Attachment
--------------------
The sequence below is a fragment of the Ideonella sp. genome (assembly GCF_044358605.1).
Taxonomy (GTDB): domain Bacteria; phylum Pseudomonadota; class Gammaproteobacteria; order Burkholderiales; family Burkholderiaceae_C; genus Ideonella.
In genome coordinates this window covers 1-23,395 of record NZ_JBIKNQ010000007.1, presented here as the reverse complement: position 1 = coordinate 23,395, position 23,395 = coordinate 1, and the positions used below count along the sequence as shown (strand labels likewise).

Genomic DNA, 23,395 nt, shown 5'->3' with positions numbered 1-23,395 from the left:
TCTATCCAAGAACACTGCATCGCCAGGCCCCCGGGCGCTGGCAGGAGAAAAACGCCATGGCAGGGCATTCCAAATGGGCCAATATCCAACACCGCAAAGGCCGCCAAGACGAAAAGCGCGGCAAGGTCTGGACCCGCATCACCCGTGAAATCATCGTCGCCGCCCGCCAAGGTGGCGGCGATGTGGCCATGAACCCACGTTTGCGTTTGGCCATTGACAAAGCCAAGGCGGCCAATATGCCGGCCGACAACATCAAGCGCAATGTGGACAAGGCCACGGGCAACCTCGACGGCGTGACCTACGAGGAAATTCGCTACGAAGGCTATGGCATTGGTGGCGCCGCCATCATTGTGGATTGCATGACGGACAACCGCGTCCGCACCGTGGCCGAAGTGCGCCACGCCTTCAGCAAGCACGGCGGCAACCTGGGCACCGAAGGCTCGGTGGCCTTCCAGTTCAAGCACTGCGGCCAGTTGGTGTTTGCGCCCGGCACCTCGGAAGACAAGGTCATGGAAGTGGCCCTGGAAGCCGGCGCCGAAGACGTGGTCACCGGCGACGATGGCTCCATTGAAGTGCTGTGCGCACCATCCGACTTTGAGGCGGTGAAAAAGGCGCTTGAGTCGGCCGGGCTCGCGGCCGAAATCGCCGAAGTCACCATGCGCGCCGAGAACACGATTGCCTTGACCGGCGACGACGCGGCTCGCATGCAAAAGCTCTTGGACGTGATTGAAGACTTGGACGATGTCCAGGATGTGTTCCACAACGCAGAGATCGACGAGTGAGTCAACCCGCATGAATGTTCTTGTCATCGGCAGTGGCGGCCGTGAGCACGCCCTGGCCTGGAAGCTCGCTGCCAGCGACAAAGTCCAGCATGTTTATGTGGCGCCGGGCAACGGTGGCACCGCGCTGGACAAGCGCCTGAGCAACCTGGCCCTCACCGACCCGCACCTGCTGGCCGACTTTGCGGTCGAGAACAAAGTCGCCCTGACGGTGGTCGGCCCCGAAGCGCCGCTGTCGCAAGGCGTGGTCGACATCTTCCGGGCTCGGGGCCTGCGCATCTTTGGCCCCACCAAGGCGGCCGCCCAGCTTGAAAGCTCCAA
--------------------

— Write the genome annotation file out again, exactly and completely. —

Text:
The sequence below is a fragment of the Ideonella sp. genome (assembly GCF_044358605.1).
Taxonomy (GTDB): domain Bacteria; phylum Pseudomonadota; class Gammaproteobacteria; order Burkholderiales; family Burkholderiaceae_C; genus Ideonella.
In genome coordinates this window covers 1-23,395 of record NZ_JBIKNQ010000007.1, presented here as the reverse complement: position 1 = coordinate 23,395, position 23,395 = coordinate 1, and the positions used below count along the sequence as shown (strand labels likewise).

Genomic DNA, 23,395 nt, shown 5'->3' with positions numbered 1-23,395 from the left:
TCTATCCAAGAACACTGCATCGCCAGGCCCCCGGGCGCTGGCAGGAGAAAAACGCCATGGCAGGGCATTCCAAATGGGCCAATATCCAACACCGCAAAGGCCGCCAAGACGAAAAGCGCGGCAAGGTCTGGACCCGCATCACCCGTGAAATCATCGTCGCCGCCCGCCAAGGTGGCGGCGATGTGGCCATGAACCCACGTTTGCGTTTGGCCATTGACAAAGCCAAGGCGGCCAATATGCCGGCCGACAACATCAAGCGCAATGTGGACAAGGCCACGGGCAACCTCGACGGCGTGACCTACGAGGAAATTCGCTACGAAGGCTATGGCATTGGTGGCGCCGCCATCATTGTGGATTGCATGACGGACAACCGCGTCCGCACCGTGGCCGAAGTGCGCCACGCCTTCAGCAAGCACGGCGGCAACCTGGGCACCGAAGGCTCGGTGGCCTTCCAGTTCAAGCACTGCGGCCAGTTGGTGTTTGCGCCCGGCACCTCGGAAGACAAGGTCATGGAAGTGGCCCTGGAAGCCGGCGCCGAAGACGTGGTCACCGGCGACGATGGCTCCATTGAAGTGCTGTGCGCACCATCCGACTTTGAGGCGGTGAAAAAGGCGCTTGAGTCGGCCGGGCTCGCGGCCGAAATCGCCGAAGTCACCATGCGCGCCGAGAACACGATTGCCTTGACCGGCGACGACGCGGCTCGCATGCAAAAGCTCTTGGACGTGATTGAAGACTTGGACGATGTCCAGGATGTGTTCCACAACGCAGAGATCGACGAGTGAGTCAACCCGCATGAATGTTCTTGTCATCGGCAGTGGCGGCCGTGAGCACGCCCTGGCCTGGAAGCTCGCTGCCAGCGACAAAGTCCAGCATGTTTATGTGGCGCCGGGCAACGGTGGCACCGCGCTGGACAAGCGCCTGAGCAACCTGGCCCTCACCGACCCGCACCTGCTGGCCGACTTTGCGGTCGAGAACAAAGTCGCCCTGACGGTGGTCGGCCCCGAAGCGCCGCTGTCGCAAGGCGTGGTCGACATCTTCCGGGCTCGGGGCCTGCGCATCTTTGGCCCCACCAAGGCGGCCGCCCAGCTTGAAAGCTCCAA